Agencies interested in any kind of mapping and emergency management response system should ask what they need for the majority of their applications, says Dutch, adding that most of the time what agencies inquire about, instead, is cost. Whatever data is collected and harvested must be kept current. Dutch advises agencies to take a page from the U.S. Secret Service model.
"In the Secret Service, once something has been mapped, there are no changes allowed," he explains. "They're serious about this: no major changes. Move a reception desk from one spot to another and the whole scenario could change. So on the tactical floor plans, this is what you have to take into account; they can't make changes, at least not major ones."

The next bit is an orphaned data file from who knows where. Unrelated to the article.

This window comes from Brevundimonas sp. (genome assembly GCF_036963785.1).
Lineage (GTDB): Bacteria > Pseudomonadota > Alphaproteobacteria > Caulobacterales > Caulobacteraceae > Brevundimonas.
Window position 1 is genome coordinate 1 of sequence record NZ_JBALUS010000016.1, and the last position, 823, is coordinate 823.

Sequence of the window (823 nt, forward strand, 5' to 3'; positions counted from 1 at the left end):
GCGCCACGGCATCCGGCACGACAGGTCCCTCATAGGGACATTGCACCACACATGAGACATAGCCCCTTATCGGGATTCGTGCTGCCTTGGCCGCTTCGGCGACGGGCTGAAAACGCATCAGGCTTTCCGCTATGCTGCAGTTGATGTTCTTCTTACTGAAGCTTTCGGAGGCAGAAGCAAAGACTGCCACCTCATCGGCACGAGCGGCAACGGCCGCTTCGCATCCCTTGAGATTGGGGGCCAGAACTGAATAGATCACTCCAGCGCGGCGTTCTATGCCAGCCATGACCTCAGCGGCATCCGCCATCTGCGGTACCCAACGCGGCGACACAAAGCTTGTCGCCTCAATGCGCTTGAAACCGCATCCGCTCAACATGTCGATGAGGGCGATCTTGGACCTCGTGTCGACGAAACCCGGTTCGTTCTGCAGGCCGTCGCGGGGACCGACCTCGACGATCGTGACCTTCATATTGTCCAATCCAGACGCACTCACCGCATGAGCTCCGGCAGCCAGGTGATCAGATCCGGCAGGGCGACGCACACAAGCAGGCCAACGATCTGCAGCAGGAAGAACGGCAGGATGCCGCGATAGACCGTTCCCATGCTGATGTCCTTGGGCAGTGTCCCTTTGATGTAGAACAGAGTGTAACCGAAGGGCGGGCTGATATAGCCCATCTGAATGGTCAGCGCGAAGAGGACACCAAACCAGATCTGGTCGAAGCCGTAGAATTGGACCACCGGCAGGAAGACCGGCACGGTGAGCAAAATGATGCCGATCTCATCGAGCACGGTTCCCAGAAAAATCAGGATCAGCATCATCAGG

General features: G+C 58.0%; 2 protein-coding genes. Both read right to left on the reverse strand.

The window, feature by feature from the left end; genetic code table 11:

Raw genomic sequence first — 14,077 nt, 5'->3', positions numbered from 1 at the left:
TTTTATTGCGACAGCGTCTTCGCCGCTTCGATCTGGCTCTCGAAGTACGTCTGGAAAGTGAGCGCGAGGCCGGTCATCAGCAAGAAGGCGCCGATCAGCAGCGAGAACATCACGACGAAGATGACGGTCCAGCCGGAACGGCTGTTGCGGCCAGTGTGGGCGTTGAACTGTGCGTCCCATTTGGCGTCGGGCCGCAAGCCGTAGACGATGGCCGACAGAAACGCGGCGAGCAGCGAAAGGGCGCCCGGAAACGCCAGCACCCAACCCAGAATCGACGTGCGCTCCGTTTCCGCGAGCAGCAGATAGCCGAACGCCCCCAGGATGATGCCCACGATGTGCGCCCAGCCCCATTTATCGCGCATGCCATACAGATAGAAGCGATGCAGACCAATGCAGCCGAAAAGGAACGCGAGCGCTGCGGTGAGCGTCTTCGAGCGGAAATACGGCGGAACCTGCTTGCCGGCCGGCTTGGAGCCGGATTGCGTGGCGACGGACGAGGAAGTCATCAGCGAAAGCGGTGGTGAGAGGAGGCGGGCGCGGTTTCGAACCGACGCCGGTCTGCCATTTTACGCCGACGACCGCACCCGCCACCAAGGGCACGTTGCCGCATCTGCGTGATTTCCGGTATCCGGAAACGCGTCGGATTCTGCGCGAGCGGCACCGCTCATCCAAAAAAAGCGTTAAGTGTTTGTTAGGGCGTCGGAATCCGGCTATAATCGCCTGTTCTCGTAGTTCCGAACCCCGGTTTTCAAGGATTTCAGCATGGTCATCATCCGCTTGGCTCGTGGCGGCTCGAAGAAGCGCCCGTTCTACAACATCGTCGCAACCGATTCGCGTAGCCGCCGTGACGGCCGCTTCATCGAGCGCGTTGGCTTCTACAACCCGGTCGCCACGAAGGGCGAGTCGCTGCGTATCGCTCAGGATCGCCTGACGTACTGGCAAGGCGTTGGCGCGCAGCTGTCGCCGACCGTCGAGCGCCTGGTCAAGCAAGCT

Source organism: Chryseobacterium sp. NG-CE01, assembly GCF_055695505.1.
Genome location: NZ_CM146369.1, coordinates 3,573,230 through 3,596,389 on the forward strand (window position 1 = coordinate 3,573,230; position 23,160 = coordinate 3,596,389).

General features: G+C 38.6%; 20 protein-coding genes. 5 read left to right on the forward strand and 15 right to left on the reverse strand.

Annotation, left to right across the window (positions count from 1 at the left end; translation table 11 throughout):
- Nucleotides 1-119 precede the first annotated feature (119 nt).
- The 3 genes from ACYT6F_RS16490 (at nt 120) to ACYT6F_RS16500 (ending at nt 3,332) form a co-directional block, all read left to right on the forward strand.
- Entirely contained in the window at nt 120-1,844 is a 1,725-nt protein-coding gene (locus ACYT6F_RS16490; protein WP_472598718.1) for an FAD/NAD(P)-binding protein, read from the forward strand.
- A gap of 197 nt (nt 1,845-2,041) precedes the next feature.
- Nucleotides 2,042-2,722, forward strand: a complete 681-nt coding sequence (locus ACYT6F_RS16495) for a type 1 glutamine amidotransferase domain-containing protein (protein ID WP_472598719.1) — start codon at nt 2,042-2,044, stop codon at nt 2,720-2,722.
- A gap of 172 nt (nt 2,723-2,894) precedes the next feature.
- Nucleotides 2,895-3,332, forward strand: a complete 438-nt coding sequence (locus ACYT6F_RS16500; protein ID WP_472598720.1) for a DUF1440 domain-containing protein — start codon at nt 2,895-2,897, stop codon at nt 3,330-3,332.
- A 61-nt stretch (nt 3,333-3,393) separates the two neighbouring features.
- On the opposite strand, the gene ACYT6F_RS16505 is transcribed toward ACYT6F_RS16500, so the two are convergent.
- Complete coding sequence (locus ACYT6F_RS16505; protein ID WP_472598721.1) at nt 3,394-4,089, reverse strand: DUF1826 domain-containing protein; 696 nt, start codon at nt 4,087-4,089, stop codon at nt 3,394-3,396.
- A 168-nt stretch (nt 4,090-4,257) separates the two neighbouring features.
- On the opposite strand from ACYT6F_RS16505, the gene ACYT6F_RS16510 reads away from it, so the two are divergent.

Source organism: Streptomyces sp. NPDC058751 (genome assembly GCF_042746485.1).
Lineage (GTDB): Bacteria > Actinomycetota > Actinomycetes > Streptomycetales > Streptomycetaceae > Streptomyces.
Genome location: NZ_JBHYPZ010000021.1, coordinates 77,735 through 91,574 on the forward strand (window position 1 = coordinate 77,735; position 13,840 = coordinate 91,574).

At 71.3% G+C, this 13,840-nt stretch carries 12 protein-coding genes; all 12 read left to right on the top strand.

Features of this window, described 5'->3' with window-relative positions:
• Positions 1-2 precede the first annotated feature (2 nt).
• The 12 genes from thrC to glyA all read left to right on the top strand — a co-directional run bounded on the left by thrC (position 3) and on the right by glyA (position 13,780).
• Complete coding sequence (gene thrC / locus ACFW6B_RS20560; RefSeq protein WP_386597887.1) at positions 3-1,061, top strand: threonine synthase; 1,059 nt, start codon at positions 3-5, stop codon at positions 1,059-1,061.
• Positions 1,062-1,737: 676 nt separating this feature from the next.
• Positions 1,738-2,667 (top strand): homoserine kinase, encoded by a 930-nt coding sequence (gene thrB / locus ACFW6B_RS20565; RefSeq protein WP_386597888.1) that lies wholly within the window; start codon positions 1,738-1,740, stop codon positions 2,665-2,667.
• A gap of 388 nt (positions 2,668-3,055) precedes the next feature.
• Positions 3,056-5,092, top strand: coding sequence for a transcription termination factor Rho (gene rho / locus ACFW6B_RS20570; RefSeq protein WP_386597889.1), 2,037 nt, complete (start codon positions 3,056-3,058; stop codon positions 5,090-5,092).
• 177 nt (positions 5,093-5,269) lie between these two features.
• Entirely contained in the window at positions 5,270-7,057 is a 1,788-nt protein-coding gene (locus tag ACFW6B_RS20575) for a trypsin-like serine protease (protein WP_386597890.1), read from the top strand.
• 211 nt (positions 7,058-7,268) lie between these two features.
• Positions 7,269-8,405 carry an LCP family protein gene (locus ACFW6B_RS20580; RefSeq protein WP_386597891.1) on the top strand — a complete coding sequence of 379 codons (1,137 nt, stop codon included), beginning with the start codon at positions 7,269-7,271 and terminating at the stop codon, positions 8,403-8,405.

But no matter the system used, perhaps one of the most important benefits derived from mapping is that it gets agencies thinking and talking about the need for preplanning and for working together to develop effective responses to all manner of emergencies. When tensions are high and the situation is critical — and the outcome depends on a coordinated response from disparate entities — these systems can give responders an important and lifesaving edge.